We all know what it’s like to have a dog in Olean. Many have a fenced back yard so their pooch can roam around their own territory, sometimes with a dog door so they can come and go as they like.
My brother and his wife have two rescue greyhounds who dash in and out and race around the garden whenever their special door is opened. Others walk their dogs on a leash, or take them along on a run.
But what about big city dogs who live in apartments with no yards or dog doors. How do they get their exercise and relief? Hard to imagine, but there is a whole profession built around this need in New York City, with scores of “dog walkers” employed full-time to take these pets on walks. Even someone from Olean, in New York City to become an actor, does this, sometimes walking 10-12 miles by the end of the day.
I have a bird’s eye view of the park from my NYC apartment window, so I see every dog and walker in my neighborhood. At the Olean Meditation Center there is a practice called “loving kindness meditation” and in part of it you think of someone you love, someone you have neutral feelings towards (say a clerk in a store you sometimes visit) and someone you don’t like, and send them feelings of loving kindness. Through this practice you begin to feel a tie to the person.
Sometimes when you greet people as old friends they are surprised.
The same seems to happen with the favorite dog I see from a distance. I spotted him with his owner on Broadway one day, and gave him a big smile. The owner seemed surprised until I explained that he was my favorite dog of all I see entering the park. I got a big smile in return.
Owners walk their dogs early in the morning and late at night, before and after work and after fun evenings out. Dog walkers come once or twice a day and either take your dog exclusively (expensive) or team up your dog with one or two others (less expensive), going to each apartment, leashing, walking and returning them.
The walker in my photo must be the least expensive of all — a never-before-seen pack of 14 dogs with one walker, all seeming calm and happy together.
BOARD OF DIRECTORS: But back to the dogs and cats in Olean at the SPCA. Some would call them “lucky dogs” as there are so many kind and hardworking people devoted to doing all they can for them. The SPCA has put together an excellent board of directors, drawing from all parts of the community, to grapple with the complex details involved in maintaining and enhancing an animal rescue, shelter and adoption center.
Here’s a quick look at the current SPCA board:
Dan Evans, president, owner of Pleasant Valley Greenhouse; Joan Carl, vice president, retired anesthesiologist; Christina Ingalls-Brisky, treasurer, accountant Cattaraugus County; Stu Smith, secretary, retired sales administrator, Cutco.
Board members are Ronnie Schenkein, retired veterinarian; Diane Jubera, retired educational administrator; Karen Crowley, engineer, Siemens in Olean; Sandy King, home engineer; Michelle Lavoie, director, Olean Public Library; Sameera Firkel, Siemens.
NEW SHELTER MANAGER: Danielle Jackson has joined the SPCA team as shelter manager with experience in both dog training and non-profit administration. She’s a specialist in behavioral training of dogs of all types and breeds. She has worked with aggression, anxiety from separation issues to food guarding and leash training, among other things.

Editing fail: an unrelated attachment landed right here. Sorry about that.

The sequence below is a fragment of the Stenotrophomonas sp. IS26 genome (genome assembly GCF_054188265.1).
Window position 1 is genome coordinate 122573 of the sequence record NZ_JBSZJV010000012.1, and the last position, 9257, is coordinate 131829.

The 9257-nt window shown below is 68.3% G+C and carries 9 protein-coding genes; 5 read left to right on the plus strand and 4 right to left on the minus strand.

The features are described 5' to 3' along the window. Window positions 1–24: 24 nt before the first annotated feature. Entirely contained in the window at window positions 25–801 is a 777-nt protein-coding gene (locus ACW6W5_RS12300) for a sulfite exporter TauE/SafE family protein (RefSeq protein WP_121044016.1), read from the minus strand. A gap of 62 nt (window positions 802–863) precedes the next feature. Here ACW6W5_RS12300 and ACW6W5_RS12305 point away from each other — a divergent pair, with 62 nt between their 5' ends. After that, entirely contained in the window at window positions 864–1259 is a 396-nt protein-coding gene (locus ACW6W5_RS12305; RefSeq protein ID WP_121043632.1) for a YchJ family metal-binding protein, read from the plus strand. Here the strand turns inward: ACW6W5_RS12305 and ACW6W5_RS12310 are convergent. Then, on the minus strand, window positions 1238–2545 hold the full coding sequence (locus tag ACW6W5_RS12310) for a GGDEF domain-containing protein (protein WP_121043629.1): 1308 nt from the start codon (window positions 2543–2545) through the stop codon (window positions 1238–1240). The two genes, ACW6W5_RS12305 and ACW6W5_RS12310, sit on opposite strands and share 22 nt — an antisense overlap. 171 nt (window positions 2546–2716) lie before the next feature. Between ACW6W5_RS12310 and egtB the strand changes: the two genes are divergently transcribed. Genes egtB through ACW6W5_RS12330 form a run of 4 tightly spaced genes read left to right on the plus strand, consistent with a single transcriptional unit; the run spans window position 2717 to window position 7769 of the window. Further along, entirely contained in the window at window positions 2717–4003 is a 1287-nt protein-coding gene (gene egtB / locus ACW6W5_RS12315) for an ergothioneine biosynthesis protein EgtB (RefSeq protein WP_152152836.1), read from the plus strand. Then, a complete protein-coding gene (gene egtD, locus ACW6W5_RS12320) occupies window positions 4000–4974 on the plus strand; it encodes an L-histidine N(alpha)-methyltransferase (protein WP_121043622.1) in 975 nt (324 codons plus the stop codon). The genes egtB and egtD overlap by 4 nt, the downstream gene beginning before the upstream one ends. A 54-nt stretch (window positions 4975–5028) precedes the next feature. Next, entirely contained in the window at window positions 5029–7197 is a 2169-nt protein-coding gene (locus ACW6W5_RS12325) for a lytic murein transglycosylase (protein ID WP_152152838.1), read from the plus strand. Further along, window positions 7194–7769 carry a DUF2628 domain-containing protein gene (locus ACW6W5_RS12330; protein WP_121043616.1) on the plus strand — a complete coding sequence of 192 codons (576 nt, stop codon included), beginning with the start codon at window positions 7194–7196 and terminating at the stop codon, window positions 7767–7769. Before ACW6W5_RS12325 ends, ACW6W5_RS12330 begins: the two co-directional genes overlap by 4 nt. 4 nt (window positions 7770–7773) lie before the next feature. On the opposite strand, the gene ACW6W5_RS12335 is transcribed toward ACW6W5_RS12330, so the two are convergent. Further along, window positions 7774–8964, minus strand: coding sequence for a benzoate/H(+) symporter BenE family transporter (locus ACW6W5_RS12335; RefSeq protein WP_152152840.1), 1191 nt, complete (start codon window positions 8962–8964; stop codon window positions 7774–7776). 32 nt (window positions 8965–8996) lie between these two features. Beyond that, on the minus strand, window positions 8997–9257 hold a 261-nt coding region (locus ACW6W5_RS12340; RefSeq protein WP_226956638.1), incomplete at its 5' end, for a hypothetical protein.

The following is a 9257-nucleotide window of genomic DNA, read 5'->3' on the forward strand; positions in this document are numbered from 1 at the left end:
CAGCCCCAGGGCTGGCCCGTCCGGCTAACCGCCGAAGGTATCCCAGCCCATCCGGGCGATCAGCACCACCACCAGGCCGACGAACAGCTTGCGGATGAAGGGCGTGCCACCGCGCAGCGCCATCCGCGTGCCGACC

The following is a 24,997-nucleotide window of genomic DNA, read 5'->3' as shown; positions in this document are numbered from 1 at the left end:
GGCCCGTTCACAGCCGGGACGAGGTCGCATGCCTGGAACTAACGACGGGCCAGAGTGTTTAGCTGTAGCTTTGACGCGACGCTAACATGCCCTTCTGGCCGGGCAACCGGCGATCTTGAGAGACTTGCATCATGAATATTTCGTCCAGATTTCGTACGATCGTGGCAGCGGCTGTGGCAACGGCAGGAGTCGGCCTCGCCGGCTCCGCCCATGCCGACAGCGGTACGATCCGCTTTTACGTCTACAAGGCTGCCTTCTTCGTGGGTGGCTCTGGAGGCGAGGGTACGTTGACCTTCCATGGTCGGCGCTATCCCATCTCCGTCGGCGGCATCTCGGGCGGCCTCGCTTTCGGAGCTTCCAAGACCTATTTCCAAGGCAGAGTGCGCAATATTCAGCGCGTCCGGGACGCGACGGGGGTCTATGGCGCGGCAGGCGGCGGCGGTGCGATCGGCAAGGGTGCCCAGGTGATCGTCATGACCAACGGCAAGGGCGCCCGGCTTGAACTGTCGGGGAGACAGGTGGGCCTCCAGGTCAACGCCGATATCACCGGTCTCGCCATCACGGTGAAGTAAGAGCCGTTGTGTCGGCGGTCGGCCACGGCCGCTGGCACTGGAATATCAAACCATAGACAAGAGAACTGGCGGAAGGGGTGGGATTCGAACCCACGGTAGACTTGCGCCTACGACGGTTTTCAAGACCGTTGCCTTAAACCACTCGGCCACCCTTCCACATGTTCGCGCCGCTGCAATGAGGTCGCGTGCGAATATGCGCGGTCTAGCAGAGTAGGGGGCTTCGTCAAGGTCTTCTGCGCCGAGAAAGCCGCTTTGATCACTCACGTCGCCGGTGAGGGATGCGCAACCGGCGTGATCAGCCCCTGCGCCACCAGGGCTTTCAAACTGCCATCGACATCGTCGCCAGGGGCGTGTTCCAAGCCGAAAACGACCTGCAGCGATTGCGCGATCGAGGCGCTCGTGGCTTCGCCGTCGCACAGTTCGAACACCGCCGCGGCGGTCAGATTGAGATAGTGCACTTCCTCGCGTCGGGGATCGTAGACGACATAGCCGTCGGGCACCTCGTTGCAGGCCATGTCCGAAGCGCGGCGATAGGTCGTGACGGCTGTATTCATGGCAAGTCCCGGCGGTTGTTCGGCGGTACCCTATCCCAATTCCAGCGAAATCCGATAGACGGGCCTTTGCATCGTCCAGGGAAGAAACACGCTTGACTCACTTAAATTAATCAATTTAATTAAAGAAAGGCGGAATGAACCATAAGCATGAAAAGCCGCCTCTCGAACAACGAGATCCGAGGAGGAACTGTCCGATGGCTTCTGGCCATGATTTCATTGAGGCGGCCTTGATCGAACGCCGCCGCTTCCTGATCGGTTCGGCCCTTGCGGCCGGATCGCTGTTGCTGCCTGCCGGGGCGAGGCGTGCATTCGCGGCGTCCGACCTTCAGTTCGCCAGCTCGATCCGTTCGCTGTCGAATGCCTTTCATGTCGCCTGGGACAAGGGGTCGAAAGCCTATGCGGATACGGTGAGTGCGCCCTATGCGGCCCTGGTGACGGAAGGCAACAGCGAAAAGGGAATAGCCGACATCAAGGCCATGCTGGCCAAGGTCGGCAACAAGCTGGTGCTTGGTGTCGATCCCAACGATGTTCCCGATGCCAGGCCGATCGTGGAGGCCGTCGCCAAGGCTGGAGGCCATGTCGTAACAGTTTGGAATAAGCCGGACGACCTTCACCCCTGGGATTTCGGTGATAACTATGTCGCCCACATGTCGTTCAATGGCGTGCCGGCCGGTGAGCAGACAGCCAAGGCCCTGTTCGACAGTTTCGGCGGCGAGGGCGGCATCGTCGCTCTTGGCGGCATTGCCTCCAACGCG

She’s happy to merge her dog training expertise with her people experience.
“I like the mission of the SPCA,” Jackson says. “Every person who works here has a passion for animals and the volunteer base I’ve seen since I started is amazing and dedicated. I’m honored to be part of the team, and getting to know the surrounding communities and meeting everyone at our events in the months ahead.”
Danielle has three children she loves dearly.
FERAL CAT SHELTER WORKSHOP: Join the SPCA on Saturday, Dec. 7, from 1 to 2:30 p.m., at the Olean Library for a hands-on workshop to make winter feral cat shelters. Thanks to a Manley Grant covering the cost of supplies, the workshop is free to the public and attendees can take home a shelter for the feral cats they care for.
Thanks to Sheryl and Galvin Anderson and Sarah and Selma Devries for leading it. For reservations, text or call Sheryl 244-1809.
BAKE SALE AT SPCA CHRISTMAS BOUTIQUE: Don’t forget that the famous SPCA Boutique in the Olean Center Mall will be open every Thursday, Friday and Saturday from 10 a.m. to 6 p.m. until Christmas. On Dec. 7, from 11 a.m. to 3 p.m., board member Joan Carl’s son Greg has volunteered to hold a bake sale at the store. Come buy some delicious treats or beautiful gifts and support the shelter at the same time.
SAD NEWS: Longtime SPCA volunteer Velma Tanner passed away Nov. 14. She loved the animals and faithfully wrote kind thank you notes to SPCA donors for almost 10 years, until 2018 in her early 90s, using note cards that she picked herself. Everyone looked forward to seeing her, and all are thankful for her devotion.
HAPPY ENDING: The SPCA got a call on a cold evening recently, reporting that a kitten was stuck very high up in a very tall tree. Local tree services were called, and Andrew Laborde and Garrett Tinnerman were the heroes who came to the rescue and saved the kitten.
And an article in the New York Times reported that hotels around the country are teaming with local animal shelters to host adoptions in their lobbies. The presence of the dogs cheers people up and provides a new way for them to get good homes.
ANNUAL NEWSLETTER: The SPCA newsletter will have been mailed right after Thanksgiving. If you are not on the mailing list and would like a copy, please contact the front desk or email: email@example.com and request you be added to the newsletter list. Give your name, address and email for future editions.